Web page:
By Genomics Aotearoa 03/09/2021

By Michael Hoggard and Carmen Astudillo Garcia, University of Auckland

The rapid development and extraordinary cost reductions of next-generation sequencing technologies has greatly increased data on the functioning of complex microbial communities.

Although relatively new, metagenomics has already dramatically influenced our understanding of the microbial tree of life and the known virosphere via the genomic traces of organisms and viruses that have otherwise not been previously observable.

What is metagenomics?

Techniques that explore microorganisms have evolved in the past decades, from microbial culture techniques to single gene amplification and sequencing. And now whole-genome analysis (genomics) provides a more comprehensive, integrated approach to understanding single microbial function and physiology.

But more recently, a metagenomic approach can directly analyse all genomes contained in an environmental sample as a way to understand the functional gene composition of entire microbial communities.  This gives a much broader description than single gene/genome-based studies.

The process of metagenomics involves the extraction, preparation, and sequencing of DNA from a sample (for example, a water sample, or a human faecal sample), and the bioinformatic processing and analysis of generated metagenomic sequencing reads.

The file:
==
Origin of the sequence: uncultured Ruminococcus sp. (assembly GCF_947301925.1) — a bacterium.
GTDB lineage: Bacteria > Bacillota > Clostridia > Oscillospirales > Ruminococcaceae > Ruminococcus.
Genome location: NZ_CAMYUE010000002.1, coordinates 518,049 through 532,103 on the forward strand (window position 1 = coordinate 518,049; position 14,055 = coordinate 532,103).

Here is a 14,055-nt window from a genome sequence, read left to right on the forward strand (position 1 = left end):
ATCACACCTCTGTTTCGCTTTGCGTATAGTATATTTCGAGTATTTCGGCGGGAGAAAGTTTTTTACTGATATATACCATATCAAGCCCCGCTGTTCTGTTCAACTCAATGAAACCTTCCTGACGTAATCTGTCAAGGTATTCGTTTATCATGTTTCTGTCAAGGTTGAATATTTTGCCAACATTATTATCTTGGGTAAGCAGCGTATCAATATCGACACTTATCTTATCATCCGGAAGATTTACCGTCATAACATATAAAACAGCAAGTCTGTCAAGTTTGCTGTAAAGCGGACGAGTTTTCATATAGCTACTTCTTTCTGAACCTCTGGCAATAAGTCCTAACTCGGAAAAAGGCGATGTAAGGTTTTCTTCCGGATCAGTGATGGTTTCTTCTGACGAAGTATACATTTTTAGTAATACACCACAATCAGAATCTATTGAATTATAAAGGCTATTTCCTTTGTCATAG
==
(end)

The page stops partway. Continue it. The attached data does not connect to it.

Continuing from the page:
During this process, quality-filtered reads are often assembled into longer contigs (a set of overlapping DNA segments that together represent a consensus region of DNA) that may span one or several genes. At this level, metagenomics can provide invaluable insight into the genetic and metabolic potential of entire complex communities of organisms at the same time.

Metagenomic approaches using next-generation sequencing technologies such as the popular Illumina platform or Oxford Nanopore Technologies allow the researcher to not only choose from a wide range of taxonomic marker genes to improve classification (taxonomic annotation), but also to use a combination of markers to increase resolution when reconstructing phylogenies (the evolutionary history of a group of organisms).

Taken at this scale, we might think of the whole community, such as a soil microbial community, as a single functional unit. We can then examine the genetic potential contained within the community as a whole, including the diversity of organisms, metabolic potential, and relationships with broader ecosystem processes.

The most recent developments
Bioinformatics tools have been developed to partition these pools of mixed-organism assembled contigs into ‘bins’ representing the individual organism (or group of very closely related organisms broadly equivalent to a species) that the genetic material came from.

This has allowed for the large-scale construction of individual high-quality metagenome-assembled genomes, providing genomic insights that are comparable to traditional genomics of individual organisms, but over numerous (potentially hundreds or thousands) of individual genomes from the same sample.

Why are these techniques important?
Using metagenomics, genomes have been constructed of microbial organisms that have not yet been grown in isolation, and who we know exist by their genetic signature alone.